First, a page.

Whether they affect smoking behavior and cancer incidence not clear yet, expert says
WEDNESDAY, April 2 (HealthDay News) -- Scientists have pinpointed an area on chromosome 15 that has three nicotine receptor genes that appear to increase the risk for lung cancer.
This finding offers yet more evidence that lung cancer is tied to genetics and not just smoking. However, whether these gene variants represent a direct risk for lung cancer and increased susceptibility to smoking isn't clear, according to two studies published in the April 3 edition of Nature and one published in the April 2 online edition of Nature Genetics.
In the first study, researchers show a link between gene variants that increase one's affinity for smoking and the risk for lung cancer.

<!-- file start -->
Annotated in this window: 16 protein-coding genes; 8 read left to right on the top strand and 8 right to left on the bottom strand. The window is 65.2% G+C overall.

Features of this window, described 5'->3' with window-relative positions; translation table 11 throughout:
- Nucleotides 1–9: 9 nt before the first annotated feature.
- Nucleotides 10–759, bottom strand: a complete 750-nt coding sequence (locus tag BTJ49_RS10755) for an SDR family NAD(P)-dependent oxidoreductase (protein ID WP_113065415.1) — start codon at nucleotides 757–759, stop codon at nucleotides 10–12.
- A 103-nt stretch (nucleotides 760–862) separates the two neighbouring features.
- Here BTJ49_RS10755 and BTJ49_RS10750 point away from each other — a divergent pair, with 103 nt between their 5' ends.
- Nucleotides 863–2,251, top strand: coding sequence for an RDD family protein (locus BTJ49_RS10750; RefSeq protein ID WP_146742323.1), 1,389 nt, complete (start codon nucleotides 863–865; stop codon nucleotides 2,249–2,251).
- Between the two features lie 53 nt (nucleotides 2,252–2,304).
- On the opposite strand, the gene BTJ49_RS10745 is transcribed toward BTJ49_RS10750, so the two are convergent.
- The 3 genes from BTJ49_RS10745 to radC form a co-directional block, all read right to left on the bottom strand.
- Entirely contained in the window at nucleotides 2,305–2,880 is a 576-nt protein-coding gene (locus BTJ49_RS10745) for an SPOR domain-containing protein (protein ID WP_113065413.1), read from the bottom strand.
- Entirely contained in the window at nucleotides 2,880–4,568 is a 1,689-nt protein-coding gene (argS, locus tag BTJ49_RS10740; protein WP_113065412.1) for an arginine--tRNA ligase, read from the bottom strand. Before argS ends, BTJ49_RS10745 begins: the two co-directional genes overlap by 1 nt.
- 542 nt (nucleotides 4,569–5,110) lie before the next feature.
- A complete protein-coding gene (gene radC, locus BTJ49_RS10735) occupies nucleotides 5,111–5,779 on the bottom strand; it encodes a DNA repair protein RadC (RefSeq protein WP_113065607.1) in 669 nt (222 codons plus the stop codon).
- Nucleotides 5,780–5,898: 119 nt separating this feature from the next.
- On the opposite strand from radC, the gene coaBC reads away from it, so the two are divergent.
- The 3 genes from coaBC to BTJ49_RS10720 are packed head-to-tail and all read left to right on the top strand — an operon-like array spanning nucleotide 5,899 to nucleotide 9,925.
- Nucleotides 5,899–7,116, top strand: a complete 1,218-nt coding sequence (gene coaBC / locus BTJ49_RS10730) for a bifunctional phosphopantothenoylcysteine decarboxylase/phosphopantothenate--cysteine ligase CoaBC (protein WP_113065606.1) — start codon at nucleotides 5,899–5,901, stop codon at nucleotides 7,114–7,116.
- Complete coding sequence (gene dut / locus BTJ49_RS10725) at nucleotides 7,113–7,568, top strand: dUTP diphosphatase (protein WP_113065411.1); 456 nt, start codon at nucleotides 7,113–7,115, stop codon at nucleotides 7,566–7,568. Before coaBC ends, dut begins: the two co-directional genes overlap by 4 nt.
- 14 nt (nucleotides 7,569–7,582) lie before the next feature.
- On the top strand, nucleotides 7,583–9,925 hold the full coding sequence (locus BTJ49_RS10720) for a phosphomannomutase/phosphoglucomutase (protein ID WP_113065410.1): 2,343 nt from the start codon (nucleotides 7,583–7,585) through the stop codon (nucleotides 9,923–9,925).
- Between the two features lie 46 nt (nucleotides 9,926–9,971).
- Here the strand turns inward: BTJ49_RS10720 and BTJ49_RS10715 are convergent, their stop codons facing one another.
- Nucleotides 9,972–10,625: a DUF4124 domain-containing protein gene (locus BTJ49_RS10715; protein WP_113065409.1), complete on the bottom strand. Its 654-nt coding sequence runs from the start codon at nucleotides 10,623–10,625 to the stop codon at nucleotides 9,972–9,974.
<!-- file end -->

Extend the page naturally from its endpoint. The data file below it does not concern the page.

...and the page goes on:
"We started by looking at the impact of gene variants on smoking behavior," Dr. Kari Stefansson, president of deCODE Genetics Inc., said during a Tuesday teleconference on the research.
In the study, Stefansson, looked at 14,000 smokers and found nicotine receptor genes that affect how much one smokes. These genes appear to influence the quantity of smoking as well as smoking dependence.
"In addition, we found a gene variant which confers nicotine dependence also confers a fairly substantial risk of lung cancer and peripheral arterial disease," Stefansson said. "So people who have inherited this variant from one parent have a 30 percent greater risk of developing lung cancer."
This variant is common in about 40 percent of the population, Stefansson said. "For those who've inherited the variant from both parents, their risk of developing lung cancer is 70 percent greater than those who haven't inherited the variant," he noted.
In a second study, led by Paul Brennan from the International Agency for Research on Cancer in Lyon, France, researchers looked at 11,000 people, about 4,500 of whom ha
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